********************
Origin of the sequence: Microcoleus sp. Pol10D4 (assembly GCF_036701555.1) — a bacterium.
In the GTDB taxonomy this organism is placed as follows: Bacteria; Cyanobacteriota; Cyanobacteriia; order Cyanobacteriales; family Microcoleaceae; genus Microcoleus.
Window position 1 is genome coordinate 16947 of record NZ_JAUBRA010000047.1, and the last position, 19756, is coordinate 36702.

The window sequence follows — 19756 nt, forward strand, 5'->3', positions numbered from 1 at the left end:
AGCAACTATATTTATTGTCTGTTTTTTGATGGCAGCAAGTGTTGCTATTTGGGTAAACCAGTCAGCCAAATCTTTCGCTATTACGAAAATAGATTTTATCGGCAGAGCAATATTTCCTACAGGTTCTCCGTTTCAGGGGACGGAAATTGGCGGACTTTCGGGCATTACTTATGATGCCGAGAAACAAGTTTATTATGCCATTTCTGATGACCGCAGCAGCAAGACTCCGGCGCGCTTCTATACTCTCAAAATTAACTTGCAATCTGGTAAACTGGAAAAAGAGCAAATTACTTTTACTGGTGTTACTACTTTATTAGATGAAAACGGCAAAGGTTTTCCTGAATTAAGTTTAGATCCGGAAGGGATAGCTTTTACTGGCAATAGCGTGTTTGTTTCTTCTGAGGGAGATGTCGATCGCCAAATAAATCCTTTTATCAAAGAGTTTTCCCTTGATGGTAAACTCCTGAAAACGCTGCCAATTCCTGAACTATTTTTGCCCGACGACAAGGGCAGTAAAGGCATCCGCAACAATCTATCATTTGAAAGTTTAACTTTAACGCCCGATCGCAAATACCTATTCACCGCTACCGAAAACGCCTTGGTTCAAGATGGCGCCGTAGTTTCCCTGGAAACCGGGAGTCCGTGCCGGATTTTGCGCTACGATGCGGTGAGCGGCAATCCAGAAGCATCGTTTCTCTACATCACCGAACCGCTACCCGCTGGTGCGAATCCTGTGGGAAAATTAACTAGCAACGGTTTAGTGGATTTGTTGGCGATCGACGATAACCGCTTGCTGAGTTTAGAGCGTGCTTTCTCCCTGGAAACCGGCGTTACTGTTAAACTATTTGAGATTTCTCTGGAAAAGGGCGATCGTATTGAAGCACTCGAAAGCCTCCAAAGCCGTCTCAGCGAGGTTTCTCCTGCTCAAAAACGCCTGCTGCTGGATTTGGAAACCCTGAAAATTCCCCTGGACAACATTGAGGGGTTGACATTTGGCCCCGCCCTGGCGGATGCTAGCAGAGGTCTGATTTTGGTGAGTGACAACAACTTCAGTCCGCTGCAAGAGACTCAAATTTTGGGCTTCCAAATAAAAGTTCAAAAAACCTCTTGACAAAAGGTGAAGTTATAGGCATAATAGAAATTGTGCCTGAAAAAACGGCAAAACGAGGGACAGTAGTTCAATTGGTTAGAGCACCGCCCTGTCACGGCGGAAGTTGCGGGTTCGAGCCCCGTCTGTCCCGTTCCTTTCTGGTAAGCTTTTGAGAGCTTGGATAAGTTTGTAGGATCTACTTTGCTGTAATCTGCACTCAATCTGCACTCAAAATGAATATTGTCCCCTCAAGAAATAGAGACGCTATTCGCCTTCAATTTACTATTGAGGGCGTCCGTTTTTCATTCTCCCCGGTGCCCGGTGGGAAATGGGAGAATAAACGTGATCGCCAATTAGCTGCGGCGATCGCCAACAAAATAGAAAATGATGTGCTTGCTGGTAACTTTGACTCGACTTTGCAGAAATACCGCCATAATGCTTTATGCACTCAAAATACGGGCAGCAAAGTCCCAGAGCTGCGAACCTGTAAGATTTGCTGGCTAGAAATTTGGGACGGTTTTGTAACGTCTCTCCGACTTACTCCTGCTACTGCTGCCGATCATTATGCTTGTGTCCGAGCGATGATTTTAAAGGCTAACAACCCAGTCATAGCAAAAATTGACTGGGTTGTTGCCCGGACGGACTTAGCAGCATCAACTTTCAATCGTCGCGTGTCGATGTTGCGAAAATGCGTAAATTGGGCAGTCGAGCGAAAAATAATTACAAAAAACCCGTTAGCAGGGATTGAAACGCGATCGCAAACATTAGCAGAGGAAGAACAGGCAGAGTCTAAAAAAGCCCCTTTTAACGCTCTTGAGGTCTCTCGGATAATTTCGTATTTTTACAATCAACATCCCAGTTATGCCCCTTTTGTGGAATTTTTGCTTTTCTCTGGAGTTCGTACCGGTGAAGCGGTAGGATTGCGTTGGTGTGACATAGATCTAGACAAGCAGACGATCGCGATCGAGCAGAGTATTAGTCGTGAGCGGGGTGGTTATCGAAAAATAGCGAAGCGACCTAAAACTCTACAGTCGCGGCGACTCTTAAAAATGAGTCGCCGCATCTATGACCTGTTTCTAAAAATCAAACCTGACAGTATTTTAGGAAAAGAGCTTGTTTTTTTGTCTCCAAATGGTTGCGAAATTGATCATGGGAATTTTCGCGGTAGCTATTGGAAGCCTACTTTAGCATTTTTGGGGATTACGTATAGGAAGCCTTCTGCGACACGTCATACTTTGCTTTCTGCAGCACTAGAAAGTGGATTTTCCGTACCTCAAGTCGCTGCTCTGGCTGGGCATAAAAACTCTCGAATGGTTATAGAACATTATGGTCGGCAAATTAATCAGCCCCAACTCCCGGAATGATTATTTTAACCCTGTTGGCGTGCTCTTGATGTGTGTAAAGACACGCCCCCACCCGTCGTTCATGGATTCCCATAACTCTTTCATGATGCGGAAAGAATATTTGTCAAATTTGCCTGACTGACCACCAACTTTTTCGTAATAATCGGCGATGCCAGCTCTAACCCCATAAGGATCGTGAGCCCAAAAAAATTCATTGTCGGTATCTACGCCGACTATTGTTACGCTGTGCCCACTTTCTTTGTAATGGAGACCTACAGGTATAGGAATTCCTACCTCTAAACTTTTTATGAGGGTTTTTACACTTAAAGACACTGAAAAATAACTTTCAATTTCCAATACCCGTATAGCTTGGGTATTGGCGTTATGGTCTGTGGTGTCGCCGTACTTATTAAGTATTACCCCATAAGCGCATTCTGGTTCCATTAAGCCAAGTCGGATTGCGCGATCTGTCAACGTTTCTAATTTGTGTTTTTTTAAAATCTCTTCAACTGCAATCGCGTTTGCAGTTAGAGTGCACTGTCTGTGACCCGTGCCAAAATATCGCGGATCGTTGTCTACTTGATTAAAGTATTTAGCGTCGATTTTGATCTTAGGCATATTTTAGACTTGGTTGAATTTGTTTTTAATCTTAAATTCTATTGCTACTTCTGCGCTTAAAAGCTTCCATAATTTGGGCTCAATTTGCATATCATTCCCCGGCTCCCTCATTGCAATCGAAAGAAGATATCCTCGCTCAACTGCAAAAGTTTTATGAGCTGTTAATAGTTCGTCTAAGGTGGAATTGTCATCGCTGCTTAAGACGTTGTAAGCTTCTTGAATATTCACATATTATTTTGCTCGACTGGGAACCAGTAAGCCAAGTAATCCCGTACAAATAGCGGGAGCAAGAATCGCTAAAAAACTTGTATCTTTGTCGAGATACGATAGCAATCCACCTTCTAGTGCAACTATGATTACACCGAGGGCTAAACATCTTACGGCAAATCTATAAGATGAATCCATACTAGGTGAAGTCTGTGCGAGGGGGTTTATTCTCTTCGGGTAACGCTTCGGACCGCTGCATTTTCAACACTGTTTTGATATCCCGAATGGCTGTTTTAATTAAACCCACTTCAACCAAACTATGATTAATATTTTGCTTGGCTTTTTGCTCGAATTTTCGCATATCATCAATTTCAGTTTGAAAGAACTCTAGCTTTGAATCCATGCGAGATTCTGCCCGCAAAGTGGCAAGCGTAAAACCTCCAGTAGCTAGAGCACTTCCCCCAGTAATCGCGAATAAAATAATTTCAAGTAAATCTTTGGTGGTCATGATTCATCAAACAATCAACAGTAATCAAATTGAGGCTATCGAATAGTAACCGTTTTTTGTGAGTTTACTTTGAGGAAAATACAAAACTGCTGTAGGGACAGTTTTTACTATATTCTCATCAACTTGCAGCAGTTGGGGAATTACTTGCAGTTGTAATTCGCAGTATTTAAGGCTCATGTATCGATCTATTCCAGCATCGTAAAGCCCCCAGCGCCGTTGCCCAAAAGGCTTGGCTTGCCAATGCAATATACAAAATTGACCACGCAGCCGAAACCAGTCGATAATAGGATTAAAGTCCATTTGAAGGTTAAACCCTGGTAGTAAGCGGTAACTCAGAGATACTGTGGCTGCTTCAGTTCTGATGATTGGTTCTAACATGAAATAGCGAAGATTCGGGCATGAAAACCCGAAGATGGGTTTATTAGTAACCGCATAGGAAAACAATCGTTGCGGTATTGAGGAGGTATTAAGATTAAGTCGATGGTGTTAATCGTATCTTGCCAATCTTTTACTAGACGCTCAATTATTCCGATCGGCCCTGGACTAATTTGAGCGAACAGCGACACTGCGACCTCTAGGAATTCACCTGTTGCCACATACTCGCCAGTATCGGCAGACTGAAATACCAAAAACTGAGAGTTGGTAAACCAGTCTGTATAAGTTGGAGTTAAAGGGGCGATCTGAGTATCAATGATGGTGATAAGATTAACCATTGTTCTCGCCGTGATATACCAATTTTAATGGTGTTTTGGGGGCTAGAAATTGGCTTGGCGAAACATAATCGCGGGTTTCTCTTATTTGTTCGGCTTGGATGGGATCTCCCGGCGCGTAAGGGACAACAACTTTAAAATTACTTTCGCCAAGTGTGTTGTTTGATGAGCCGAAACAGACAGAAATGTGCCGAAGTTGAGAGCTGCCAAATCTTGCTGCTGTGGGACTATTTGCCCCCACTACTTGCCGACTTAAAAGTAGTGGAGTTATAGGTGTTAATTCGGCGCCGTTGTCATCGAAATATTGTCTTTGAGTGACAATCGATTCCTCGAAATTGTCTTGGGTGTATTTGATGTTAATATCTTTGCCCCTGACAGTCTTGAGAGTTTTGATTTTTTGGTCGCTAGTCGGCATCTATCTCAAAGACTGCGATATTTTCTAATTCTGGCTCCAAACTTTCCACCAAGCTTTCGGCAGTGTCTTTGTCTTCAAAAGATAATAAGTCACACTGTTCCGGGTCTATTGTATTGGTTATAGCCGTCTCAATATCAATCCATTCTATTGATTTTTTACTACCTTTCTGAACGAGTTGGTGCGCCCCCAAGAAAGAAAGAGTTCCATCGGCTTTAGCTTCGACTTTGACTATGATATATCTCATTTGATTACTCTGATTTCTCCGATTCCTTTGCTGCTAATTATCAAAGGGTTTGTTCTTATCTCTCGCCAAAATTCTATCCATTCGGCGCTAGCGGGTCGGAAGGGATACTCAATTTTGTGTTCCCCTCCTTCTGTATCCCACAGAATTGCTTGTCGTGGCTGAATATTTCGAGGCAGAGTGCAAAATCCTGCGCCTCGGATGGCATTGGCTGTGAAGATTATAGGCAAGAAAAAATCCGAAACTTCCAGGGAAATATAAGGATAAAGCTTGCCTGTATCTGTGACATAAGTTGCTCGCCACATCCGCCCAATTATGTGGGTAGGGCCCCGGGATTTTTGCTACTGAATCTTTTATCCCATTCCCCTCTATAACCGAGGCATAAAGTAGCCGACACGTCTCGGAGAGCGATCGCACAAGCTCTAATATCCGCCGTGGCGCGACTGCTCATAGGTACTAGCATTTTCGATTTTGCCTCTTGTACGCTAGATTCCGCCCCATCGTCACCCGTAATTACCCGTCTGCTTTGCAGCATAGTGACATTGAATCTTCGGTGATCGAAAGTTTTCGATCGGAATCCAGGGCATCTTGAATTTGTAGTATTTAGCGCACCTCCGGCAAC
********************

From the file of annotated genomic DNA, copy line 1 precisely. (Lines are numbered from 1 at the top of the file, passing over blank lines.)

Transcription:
Origin of the sequence: Microcoleus sp. Pol10D4 (assembly GCF_036701555.1) — a bacterium.